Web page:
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PostPosted: Sat Dec 01, 2001 10:37 pm 
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Joined: Tue Jun 26, 2001 6:00 pm
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Location: Montreal, Canada
Heya,

I decided to officially start playing flute, and well, I guess I got a basic question. I know there are two ways to hold the flute. The most common is to kind of hold the flute between the index and thumb, and have your three first finger in "angle". The second is to use the thumb on the flute's side and then you end up playing your flute as you wouldplay a low whistle, for example. Well, anyway, hope you know what I mean. I've seen both styles, and I personnally find the second technique easier for me. It's much more similar to whistle and low whistle handling, and easier for me. BUT is there any drawback? Why one way instead of the other? Any help would be greatly appreciated.

-- Azalin

PS: Congratz guy! You brainwashed me into buying a Copley flute!


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PostPosted: Sun Dec 02, 2001 7:57 am 
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Location: Colorado Springs, CO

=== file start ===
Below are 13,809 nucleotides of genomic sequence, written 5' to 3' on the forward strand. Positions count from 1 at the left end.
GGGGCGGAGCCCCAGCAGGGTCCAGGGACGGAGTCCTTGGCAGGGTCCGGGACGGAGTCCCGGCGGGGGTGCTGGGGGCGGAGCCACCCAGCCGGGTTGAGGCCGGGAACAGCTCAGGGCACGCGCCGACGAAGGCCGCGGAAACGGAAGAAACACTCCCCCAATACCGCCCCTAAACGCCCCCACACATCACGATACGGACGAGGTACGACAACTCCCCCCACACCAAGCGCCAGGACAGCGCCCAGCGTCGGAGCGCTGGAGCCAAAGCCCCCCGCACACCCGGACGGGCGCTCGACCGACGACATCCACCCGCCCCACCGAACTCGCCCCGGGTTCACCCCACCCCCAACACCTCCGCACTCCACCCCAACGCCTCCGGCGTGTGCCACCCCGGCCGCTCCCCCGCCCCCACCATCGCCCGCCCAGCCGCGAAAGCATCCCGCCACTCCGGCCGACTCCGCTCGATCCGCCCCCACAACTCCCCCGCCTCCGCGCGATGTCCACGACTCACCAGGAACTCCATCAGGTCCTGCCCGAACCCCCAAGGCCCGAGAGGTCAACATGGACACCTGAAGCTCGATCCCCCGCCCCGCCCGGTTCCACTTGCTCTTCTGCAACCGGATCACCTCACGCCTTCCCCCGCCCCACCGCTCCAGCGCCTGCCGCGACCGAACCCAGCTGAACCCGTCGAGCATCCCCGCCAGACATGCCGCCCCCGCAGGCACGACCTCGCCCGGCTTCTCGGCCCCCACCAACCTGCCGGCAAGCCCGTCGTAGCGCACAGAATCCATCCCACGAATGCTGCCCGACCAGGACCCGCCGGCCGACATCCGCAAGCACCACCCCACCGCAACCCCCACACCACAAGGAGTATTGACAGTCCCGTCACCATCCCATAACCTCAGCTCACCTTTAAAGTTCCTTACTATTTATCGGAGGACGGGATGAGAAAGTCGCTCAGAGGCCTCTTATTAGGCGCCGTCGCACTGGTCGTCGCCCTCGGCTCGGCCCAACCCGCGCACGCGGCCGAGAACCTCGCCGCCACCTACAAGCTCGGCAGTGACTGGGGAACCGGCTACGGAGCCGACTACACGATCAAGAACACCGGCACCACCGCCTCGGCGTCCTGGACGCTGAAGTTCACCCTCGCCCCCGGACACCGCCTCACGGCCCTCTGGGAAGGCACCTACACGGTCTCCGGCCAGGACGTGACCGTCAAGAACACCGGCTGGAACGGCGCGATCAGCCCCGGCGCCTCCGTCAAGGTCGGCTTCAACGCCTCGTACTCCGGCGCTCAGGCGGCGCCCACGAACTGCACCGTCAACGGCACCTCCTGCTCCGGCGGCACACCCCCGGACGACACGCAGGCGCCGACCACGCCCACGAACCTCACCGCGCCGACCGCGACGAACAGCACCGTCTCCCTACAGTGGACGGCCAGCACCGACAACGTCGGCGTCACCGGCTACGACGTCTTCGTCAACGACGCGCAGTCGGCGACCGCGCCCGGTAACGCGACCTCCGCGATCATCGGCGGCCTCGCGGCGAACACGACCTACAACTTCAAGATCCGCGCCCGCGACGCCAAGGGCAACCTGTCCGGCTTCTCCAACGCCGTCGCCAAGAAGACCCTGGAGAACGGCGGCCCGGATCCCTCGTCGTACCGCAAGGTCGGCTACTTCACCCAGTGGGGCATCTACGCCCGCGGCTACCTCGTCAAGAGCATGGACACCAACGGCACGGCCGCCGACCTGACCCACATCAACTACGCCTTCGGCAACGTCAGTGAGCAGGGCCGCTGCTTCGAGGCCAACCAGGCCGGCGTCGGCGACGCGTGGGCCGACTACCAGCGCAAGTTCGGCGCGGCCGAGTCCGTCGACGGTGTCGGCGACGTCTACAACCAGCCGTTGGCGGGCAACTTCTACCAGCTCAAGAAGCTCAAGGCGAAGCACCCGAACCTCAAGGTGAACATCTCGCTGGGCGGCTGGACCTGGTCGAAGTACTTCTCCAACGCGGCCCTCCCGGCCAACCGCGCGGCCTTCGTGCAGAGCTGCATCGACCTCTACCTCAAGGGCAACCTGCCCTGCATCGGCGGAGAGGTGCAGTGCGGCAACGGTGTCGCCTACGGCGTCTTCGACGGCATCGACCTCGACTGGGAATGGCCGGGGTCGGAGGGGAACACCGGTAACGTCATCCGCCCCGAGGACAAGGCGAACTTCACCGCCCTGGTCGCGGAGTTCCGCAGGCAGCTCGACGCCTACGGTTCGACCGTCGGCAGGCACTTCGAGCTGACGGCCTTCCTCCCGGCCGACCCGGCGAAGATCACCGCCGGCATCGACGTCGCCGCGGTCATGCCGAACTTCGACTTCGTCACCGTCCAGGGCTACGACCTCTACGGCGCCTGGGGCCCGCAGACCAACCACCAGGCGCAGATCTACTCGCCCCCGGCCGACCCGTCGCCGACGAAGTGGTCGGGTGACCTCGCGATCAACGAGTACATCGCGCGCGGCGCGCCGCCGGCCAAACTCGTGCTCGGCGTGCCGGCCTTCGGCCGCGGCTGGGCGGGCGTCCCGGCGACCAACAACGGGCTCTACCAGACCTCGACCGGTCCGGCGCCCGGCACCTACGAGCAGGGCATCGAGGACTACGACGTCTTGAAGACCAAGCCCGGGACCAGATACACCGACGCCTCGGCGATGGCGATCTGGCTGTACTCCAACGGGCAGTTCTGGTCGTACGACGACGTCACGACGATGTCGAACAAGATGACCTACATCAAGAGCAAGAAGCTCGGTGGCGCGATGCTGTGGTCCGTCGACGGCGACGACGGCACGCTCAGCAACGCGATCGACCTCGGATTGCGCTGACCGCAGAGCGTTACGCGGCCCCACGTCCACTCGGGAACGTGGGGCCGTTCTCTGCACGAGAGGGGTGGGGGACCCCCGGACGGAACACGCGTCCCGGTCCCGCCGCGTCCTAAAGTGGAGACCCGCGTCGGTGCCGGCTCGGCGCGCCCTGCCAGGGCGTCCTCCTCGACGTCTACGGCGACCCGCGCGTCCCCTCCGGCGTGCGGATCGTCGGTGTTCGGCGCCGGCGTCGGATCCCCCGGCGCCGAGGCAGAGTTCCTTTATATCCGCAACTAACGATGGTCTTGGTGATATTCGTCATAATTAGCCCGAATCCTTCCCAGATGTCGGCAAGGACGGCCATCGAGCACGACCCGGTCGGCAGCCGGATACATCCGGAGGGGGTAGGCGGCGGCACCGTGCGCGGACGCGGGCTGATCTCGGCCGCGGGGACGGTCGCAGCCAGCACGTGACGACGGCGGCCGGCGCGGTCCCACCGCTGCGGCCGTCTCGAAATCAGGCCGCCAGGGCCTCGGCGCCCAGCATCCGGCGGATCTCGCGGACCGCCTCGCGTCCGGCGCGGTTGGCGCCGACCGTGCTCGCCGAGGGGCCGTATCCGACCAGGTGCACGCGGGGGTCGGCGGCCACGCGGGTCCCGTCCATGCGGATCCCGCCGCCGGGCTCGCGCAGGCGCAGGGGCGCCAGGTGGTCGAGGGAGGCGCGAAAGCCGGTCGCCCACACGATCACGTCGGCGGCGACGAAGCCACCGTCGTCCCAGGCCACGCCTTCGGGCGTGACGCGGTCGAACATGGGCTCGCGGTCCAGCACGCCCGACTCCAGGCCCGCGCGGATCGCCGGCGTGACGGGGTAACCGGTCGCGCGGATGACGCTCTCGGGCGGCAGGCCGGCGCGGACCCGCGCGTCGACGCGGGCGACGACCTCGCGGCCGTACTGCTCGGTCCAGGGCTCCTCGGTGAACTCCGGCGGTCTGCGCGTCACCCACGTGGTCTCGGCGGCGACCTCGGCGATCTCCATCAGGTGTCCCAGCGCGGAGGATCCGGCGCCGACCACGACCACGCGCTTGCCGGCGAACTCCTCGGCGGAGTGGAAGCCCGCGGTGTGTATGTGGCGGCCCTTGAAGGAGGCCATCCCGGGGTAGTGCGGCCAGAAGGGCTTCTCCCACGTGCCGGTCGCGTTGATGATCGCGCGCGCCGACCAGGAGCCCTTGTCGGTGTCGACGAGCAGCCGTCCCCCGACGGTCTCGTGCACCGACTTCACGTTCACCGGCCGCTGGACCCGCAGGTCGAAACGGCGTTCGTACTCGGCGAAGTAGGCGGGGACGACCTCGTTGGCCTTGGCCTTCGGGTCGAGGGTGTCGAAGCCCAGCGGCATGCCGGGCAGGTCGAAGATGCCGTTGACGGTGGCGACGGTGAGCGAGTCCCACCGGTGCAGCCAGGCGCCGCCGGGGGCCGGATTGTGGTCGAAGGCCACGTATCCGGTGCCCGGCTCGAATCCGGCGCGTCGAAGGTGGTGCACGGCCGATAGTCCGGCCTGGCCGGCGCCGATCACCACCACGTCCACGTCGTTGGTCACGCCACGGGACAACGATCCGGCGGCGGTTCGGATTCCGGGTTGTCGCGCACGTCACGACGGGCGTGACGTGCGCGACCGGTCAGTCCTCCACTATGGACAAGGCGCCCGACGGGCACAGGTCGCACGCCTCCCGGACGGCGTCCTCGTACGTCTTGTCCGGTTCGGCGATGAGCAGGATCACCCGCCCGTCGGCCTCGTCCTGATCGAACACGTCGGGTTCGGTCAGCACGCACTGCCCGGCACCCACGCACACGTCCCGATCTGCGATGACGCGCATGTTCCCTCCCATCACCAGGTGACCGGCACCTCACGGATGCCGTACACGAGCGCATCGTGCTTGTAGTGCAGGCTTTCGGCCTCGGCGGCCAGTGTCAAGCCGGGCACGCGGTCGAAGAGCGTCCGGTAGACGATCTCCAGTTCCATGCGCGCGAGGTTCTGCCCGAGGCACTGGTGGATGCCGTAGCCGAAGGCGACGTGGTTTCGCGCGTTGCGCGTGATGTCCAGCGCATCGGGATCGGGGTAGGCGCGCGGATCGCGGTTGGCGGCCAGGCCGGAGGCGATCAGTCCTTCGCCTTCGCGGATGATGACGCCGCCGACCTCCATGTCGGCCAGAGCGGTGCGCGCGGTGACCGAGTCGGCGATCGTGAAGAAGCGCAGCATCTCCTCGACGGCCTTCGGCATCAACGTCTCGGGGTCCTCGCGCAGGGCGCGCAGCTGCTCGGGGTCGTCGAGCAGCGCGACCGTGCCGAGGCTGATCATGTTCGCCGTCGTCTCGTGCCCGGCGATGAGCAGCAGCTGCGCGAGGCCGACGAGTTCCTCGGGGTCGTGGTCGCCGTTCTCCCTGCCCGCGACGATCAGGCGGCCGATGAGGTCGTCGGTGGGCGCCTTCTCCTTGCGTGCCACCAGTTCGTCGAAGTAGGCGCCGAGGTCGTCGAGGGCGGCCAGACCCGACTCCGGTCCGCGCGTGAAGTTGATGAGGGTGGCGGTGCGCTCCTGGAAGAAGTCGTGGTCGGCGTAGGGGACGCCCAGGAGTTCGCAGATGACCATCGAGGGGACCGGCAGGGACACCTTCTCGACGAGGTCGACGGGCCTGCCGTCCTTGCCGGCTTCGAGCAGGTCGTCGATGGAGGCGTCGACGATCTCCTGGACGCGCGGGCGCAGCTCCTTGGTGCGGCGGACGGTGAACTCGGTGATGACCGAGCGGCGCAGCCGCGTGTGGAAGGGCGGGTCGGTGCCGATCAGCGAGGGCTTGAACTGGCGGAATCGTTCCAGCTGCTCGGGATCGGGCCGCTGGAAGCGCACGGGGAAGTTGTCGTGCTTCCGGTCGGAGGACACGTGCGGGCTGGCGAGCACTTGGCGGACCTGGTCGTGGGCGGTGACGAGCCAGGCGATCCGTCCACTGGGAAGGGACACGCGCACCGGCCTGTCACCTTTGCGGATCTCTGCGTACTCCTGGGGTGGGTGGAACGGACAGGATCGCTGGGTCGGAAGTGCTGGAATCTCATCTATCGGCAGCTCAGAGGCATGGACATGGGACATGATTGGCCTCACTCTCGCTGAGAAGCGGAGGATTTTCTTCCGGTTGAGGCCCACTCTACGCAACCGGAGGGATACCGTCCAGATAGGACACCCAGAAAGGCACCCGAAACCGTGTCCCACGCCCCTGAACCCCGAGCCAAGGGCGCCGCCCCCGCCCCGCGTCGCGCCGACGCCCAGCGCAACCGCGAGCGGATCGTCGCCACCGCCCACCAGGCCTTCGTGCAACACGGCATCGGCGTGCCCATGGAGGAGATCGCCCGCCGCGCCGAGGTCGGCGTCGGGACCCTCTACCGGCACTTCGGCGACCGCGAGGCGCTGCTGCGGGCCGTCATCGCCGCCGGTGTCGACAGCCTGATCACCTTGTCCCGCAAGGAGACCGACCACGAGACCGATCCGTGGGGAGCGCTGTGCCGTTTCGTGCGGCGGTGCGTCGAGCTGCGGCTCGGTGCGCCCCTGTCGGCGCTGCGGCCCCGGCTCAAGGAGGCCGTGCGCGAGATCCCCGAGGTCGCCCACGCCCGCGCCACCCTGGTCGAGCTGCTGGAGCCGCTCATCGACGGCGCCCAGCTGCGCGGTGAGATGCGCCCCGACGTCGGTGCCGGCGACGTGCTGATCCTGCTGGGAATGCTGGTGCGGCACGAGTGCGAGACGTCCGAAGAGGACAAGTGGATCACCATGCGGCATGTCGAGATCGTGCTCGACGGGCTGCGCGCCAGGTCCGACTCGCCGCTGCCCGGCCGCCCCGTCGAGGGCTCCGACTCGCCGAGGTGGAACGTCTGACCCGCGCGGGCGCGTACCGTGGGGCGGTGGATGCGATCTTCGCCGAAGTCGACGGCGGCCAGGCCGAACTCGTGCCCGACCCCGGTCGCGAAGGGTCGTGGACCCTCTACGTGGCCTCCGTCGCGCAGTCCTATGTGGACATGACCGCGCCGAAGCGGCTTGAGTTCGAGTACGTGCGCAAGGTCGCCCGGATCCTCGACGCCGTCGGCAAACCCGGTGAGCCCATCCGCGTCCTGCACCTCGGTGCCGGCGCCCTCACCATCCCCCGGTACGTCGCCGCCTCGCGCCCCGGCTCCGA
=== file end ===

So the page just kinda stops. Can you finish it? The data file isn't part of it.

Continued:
The only problem that I see would be if you want to use keys at sometime in the future.


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PostPosted: Sun Dec 02, 2001 7:59 am 
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Location: Honolulu, Hawaii
Take a look at the thread below: flat fingers on keyed flute.

If I understand what you are saying - you are raising the issue of "pipers" fingering vs. a more end of the finger approach (which is more usual). There is no right or wrong here, but I think it is a good idea to not start with the "flat" or "pipers" position if you have any intention of moving to a keyed flute in the future. Flat fingers and keys don't usually mix. You don't intend to ever use keys in the future, you say? Well, it's the future... and unless you have a crystal ball... Probably not a good idea to cut off possibilities. Picture yourself putting in 2, 3, 10 years of flat fingered fluting and then that keyed beauty starting calling your name! You would be in real trouble then!

Clark

<font size=-1>[ This Message was edited by: clark on 2001-12-02 09:00 ]</font>


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PostPosted: Sun Dec 02, 2001 12:22 pm 
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Thanks for the answer... But I'm not sure about why it would be harder to use keys when using the flat fingering technique? I havent see enough different flute in my life, but the M&E flutes I got have keys and I can still use them... But I think you might be talking about those flutes where your fingers are actually "stopped" from going further because of the keys design. Darn, life with whistles was so easy!


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PostPosted: Sun Dec 02, 2001 6:21 pm 
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Yes, you have the idea! The key blocks get in the way. I've heard that pin mounted keys SOMETIMES work with flat fingering, but I've never tried.

clark


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